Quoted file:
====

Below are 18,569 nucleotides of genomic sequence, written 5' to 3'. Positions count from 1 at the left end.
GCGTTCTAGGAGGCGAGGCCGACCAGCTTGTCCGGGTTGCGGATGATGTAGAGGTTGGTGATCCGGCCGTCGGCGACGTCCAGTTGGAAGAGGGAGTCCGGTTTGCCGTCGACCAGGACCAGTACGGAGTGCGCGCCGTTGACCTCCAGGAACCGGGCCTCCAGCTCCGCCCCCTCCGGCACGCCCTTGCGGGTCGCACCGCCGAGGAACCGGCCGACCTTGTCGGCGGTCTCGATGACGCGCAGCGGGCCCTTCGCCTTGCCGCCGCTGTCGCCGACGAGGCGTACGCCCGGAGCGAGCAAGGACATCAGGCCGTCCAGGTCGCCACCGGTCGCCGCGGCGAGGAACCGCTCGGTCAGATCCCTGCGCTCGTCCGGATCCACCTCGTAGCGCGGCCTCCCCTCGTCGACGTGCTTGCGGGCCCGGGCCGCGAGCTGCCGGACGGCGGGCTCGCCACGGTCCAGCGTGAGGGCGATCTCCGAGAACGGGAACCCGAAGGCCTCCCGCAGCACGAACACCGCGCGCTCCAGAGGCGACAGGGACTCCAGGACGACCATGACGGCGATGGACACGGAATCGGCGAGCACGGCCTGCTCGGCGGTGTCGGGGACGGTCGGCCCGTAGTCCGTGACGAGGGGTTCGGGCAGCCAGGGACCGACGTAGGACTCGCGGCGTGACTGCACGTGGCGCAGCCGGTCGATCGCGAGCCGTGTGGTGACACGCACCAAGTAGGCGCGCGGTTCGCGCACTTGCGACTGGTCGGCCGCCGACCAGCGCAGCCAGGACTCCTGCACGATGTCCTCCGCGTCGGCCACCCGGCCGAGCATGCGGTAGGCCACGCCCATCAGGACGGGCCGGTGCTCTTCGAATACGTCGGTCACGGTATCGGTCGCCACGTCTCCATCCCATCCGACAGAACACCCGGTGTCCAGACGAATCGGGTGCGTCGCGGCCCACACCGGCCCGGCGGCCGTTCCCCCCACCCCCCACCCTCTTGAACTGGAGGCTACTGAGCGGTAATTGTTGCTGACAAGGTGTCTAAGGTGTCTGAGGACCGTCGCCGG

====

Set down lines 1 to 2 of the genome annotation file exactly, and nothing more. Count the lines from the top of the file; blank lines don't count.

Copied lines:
Below are 18,569 nucleotides of genomic sequence, written 5' to 3'. Positions count from 1 at the left end.
GCGTTCTAGGAGGCGAGGCCGACCAGCTTGTCCGGGTTGCGGATGATGTAGAGGTTGGTGATCCGGCCGTCGGCGACGTCCAGTTGGAAGAGGGAGTCCGGTTTGCCGTCGACCAGGACCAGTACGGAGTGCGCGCCGTTGACCTCCAGGAACCGGGCCTCCAGCTCCGCCCCCTCCGGCACGCCCTTGCGGGTCGCACCGCCGAGGAACCGGCCGACCTTGTCGGCGGTCTCGATGACGCGCAGCGGGCCCTTCGCCTTGCCGCCGCTGTCGCCGACGAGGCGTACGCCCGGAGCGAGCAAGGACATCAGGCCGTCCAGGTCGCCACCGGTCGCCGCGGCGAGGAACCGCTCGGTCAGATCCCTGCGCTCGTCCGGATCCACCTCGTAGCGCGGCCTCCCCTCGTCGACGTGCTTGCGGGCCCGGGCCGCGAGCTGCCGGACGGCGGGCTCGCCACGGTCCAGCGTGAGGGCGATCTCCGAGAACGGGAACCCGAAGGCCTCCCGCAGCACGAACACCGCGCGCTCCAGAGGCGACAGGGACTCCAGGACGACCATGACGGCGATGGACACGGAATCGGCGAGCACGGCCTGCTCGGCGGTGTCGGGGACGGTCGGCCCGTAGTCCGTGACGAGGGGTTCGGGCAGCCAGGGACCGACGTAGGACTCGCGGCGTGACTGCACGTGGCGCAGCCGGTCGATCGCGAGCCGTGTGGTGACACGCACCAAGTAGGCGCGCGGTTCGCGCACTTGCGACTGGTCGGCCGCCGACCAGCGCAGCCAGGACTCCTGCACGATGTCCTCCGCGTCGGCCACCCGGCCGAGCATGCGGTAGGCCACGCCCATCAGGACGGGCCGGTGCTCTTCGAATACGTCGGTCACGGTATCGGTCGCCACGTCTCCATCCCATCCGACAGAACACCCGGTGTCCAGACGAATCGGGTGCGTCGCGGCCCACACCGGCCCGGCGGCCGTTCCCCCCACCCCCCACCCTCTTGAACTGGAGGCTACTGAGCGGTAATTGTTGCTGACAAGGTGTCTAAGGTGTCTGAGGACCGTCGCCGG